Can you eat krill?

In this brief article, we will answer the question, “Can you eat krill?”. We will further elaborate on the habitat of krill, the nutritional content of krill, different recipes involving krill, as well as the advantages, and disadvantages of krill.

Can you eat krill?

Yes, you can eat krill. Although it is not much preferred for eating nowadays; it was the main food option up till the nineteenth century and it was known as Okami in Japan. 

The marine crustacean krill (order Euphausiacea) has not been a traditional food in the human diet. However, krill is a rich source of high-quality protein, with the advantage over other animal proteins of being low in fat and a rich source of omega-3 fatty acids (1).

Nowadays, only a small proportion of krill is being consumed by humans. The majority of krill is utilized as an aquaculture feed.

Why do we not prefer krill?

The reason behind not preferring krill for eating is because of the high content present in krill. So, if one wants to eat krill, he must remove its shell. Besides the high salt content of salt, crustaceans also have a hard skeleton. Fluorine present in krill is also not a healthy option for consumption.

A major hindrance to fully commercial processing of krill and further development of new krill-based food products may be due to the problems associated with protein recovery from krill. The digestive glands of krill produce hydrolytic enzymes such as proteases, carboxypeptidases, nucleases, and phospholipases. These enzymes are released immediately upon the demise of krill, resulting in autolysis, which leads to a rapid spoilage. The enzymes associated with krill combined with its small size make krill processing for human food a significant challenge (2).

The habitat of krill

Krill range in size from 0.01 to 2 g wet weight and from 8 mm to 6 cm length. They are capable of forming large surface swarms that may reach densities of over 1 million animals per cubic meter of seawater, making them an attractive species for harvesting. Of the different species of krill, only Antarctic krill (Euphausia superba) and Pacific krill (Euphausia pacifica) have been harvested to any significant degree for human consumption (1).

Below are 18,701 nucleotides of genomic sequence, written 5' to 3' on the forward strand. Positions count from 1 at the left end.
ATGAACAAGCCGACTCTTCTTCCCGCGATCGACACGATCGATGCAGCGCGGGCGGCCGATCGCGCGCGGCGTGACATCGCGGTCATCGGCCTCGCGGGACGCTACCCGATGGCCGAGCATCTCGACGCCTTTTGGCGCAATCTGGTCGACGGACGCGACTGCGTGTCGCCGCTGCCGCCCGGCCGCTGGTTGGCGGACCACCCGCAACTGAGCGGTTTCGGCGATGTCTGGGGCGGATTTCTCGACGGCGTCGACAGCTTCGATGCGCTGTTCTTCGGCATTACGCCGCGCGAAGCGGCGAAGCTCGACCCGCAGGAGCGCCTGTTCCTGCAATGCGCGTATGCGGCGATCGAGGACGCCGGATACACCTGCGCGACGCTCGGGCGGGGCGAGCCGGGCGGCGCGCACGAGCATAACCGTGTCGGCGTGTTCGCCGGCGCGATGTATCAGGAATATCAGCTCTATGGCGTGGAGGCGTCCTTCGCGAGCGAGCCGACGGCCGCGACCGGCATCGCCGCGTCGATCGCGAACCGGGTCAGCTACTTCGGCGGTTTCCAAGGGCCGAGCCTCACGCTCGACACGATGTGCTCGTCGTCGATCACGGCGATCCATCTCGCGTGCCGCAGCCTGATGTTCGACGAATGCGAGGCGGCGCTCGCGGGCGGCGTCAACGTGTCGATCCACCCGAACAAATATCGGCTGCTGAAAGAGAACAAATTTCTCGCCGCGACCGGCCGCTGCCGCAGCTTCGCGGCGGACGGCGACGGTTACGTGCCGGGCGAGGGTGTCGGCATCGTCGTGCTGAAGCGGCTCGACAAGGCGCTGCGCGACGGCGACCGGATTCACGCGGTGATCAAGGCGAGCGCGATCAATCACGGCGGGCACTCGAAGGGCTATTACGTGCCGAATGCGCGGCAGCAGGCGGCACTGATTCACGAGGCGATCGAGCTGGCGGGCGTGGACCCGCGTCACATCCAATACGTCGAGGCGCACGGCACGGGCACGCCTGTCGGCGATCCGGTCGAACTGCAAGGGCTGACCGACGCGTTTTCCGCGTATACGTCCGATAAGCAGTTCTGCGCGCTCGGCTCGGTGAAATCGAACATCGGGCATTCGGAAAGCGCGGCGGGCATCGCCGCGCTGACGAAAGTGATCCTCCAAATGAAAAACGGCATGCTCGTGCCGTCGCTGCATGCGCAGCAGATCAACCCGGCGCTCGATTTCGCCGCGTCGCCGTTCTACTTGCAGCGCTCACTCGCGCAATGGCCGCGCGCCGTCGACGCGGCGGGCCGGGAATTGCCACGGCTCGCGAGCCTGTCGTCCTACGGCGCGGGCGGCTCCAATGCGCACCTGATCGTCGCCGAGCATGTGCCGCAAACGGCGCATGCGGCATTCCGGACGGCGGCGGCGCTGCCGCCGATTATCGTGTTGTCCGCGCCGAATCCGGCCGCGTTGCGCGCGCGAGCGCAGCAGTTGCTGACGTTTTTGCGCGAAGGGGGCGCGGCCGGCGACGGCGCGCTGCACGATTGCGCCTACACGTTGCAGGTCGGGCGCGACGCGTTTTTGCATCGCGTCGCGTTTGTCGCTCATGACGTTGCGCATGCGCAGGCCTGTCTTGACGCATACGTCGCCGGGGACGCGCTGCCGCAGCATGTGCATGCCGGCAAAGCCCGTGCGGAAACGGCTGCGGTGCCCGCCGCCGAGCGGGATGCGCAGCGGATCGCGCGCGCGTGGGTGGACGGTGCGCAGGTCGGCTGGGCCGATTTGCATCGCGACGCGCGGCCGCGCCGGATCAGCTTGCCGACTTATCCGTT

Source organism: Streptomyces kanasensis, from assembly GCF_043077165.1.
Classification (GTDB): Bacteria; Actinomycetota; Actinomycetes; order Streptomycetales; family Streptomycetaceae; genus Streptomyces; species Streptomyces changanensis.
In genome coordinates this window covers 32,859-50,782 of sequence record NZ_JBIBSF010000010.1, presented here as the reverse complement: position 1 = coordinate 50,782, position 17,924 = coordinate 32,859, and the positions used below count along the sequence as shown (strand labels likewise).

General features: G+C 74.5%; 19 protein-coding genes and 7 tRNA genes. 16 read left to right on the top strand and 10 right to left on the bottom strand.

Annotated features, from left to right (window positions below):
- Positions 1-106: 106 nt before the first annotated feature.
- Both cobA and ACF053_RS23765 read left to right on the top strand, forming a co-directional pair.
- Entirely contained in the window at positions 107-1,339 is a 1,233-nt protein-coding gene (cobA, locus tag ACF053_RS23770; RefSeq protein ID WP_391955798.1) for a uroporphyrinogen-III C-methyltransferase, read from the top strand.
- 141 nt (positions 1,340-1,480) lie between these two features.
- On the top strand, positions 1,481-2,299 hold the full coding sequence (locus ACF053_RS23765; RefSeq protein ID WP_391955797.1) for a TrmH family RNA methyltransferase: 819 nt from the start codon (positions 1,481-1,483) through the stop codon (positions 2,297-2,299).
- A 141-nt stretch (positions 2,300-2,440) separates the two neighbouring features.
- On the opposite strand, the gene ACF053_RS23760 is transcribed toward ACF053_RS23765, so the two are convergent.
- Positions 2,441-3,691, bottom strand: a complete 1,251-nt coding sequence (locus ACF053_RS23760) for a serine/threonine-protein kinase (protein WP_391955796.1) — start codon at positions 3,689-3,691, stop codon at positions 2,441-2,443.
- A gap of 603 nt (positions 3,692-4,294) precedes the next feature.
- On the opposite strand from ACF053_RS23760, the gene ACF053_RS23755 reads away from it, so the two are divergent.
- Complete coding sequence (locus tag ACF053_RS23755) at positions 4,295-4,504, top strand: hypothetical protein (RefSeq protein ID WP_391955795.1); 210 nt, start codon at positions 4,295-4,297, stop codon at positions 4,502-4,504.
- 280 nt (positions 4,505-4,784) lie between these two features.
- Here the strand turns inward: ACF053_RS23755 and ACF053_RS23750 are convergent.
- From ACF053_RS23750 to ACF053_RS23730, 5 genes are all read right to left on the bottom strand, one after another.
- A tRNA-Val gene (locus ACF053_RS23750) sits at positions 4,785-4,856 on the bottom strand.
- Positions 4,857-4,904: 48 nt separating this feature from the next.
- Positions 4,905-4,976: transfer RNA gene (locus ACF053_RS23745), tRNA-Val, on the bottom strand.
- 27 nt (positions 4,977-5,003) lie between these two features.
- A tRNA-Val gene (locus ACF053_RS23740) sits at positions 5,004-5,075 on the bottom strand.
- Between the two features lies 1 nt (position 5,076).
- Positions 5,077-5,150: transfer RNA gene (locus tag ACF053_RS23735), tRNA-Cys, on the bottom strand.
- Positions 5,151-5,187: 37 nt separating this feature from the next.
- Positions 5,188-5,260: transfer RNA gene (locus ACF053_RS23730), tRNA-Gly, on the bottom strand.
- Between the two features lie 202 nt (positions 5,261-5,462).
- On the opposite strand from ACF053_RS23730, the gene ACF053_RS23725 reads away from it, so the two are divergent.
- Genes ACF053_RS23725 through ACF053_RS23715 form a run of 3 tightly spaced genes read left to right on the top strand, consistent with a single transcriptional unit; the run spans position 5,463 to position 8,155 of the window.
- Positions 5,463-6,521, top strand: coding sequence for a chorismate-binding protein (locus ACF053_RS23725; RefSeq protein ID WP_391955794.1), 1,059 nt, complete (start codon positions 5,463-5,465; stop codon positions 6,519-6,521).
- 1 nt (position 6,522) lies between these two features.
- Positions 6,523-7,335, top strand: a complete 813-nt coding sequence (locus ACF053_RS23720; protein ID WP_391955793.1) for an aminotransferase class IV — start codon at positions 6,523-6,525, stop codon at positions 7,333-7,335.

Krill are not restricted to one particular ocean. Rather these are present in all oceans over the world. But some species are also endemic. Like species of the genus, Thysanoessa occurs in both the Atlantic and Pacific oceans. 

Bentheuphausia amblyopia is a bathypelagic species that resides deep inside the deep sea and has a cosmopolitan distribution.

The nutritional content of the krill

Following nutrients can be consumed by eating krill:

  • Phosphorus
  • Protein
  • Fatty acids
  • Magnesium
  • Phosphorus
  • Sulfur

Proximate analysis of whole krill shows a range of 77.9% to 83.1% for moisture, 0.5% to 3.6% for total lipids, 11.9% to 15.4% for crude protein, 3% for ash, and 2% for chitin and glucides (1).

Studies show that krill provides both of the essential fatty acids: -linolenic acid (18:3 -3) and linoleic acid (18:2 -6). In addition, krill is low (26.1%) in both saturated fatty acids (SFAs) and (24.2%) monounsaturated (MUFA) but high (48.5%) in polyunsaturated fatty acids (PUFAs). Palmitic acid (16:0) is the predominant SFA, oleic acid (18:1-9) is the predominant MUFA, and the PUFAs consist mainly of -3 fatty acids (1).

Different recipes in which krill is used

Following are some of the recipes in which krill is used as an ingredient:

Smoked trout, walnut, and endive salad with secret Fish oil Dressing: 

After taking all the ingredients like lemon-flavored fish oil, extra virgin olive oil, lemon juice, grainy mustard, maple syrup, sea salt and endives chopped, etc these are shaken along with fish oil in a jar. 

Then these are kept aside and salad is prepared. Two plates are taken and chopped endives, sunflower sprouts, and smoked trout are placed on these plates. Before serving, it must be topped with toasted walnuts.

Stir-fried Antarctic krill with Chinese chives

After preparing all raw materials, krill is thawed at room temperature. Leek is cut into small parts after washing it. Millet pepper and ginger are minced. Cornstarch is added and mixed, once the water is drained. Krill is added into the pot after putting oil in it. Krill is kept on frying until it becomes crispy. Then it is served.